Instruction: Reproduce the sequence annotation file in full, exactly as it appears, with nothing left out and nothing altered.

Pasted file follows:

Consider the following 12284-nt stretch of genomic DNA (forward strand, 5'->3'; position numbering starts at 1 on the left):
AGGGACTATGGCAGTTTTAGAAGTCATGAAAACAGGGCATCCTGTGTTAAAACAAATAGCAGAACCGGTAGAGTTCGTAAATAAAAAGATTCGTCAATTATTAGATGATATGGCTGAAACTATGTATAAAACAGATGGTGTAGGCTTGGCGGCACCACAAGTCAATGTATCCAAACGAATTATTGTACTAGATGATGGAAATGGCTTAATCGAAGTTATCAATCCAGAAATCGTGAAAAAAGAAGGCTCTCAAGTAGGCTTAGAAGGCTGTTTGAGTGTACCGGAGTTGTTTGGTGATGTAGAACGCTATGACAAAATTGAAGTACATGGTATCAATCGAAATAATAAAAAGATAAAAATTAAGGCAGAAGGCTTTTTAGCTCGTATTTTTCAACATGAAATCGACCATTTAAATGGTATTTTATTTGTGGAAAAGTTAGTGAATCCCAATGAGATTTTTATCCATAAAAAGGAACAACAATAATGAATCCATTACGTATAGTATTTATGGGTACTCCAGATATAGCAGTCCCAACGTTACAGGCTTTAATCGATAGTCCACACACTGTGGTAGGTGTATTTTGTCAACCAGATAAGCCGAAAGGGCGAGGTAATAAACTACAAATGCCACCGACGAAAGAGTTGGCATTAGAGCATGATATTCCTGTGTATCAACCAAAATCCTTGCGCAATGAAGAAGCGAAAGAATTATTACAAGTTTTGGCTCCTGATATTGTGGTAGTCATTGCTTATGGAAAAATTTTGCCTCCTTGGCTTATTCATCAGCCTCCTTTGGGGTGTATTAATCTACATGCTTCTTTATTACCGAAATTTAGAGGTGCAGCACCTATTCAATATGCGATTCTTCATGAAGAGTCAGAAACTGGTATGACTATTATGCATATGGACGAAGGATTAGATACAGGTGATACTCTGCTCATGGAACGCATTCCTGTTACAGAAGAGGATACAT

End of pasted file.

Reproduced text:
Consider the following 12284-nt stretch of genomic DNA (forward strand, 5'->3'; position numbering starts at 1 on the left):
AGGGACTATGGCAGTTTTAGAAGTCATGAAAACAGGGCATCCTGTGTTAAAACAAATAGCAGAACCGGTAGAGTTCGTAAATAAAAAGATTCGTCAATTATTAGATGATATGGCTGAAACTATGTATAAAACAGATGGTGTAGGCTTGGCGGCACCACAAGTCAATGTATCCAAACGAATTATTGTACTAGATGATGGAAATGGCTTAATCGAAGTTATCAATCCAGAAATCGTGAAAAAAGAAGGCTCTCAAGTAGGCTTAGAAGGCTGTTTGAGTGTACCGGAGTTGTTTGGTGATGTAGAACGCTATGACAAAATTGAAGTACATGGTATCAATCGAAATAATAAAAAGATAAAAATTAAGGCAGAAGGCTTTTTAGCTCGTATTTTTCAACATGAAATCGACCATTTAAATGGTATTTTATTTGTGGAAAAGTTAGTGAATCCCAATGAGATTTTTATCCATAAAAAGGAACAACAATAATGAATCCATTACGTATAGTATTTATGGGTACTCCAGATATAGCAGTCCCAACGTTACAGGCTTTAATCGATAGTCCACACACTGTGGTAGGTGTATTTTGTCAACCAGATAAGCCGAAAGGGCGAGGTAATAAACTACAAATGCCACCGACGAAAGAGTTGGCATTAGAGCATGATATTCCTGTGTATCAACCAAAATCCTTGCGCAATGAAGAAGCGAAAGAATTATTACAAGTTTTGGCTCCTGATATTGTGGTAGTCATTGCTTATGGAAAAATTTTGCCTCCTTGGCTTATTCATCAGCCTCCTTTGGGGTGTATTAATCTACATGCTTCTTTATTACCGAAATTTAGAGGTGCAGCACCTATTCAATATGCGATTCTTCATGAAGAGTCAGAAACTGGTATGACTATTATGCATATGGACGAAGGATTAGATACAGGTGATACTCTGCTCATGGAACGCATTCCTGTTACAGAAGAGGATACAT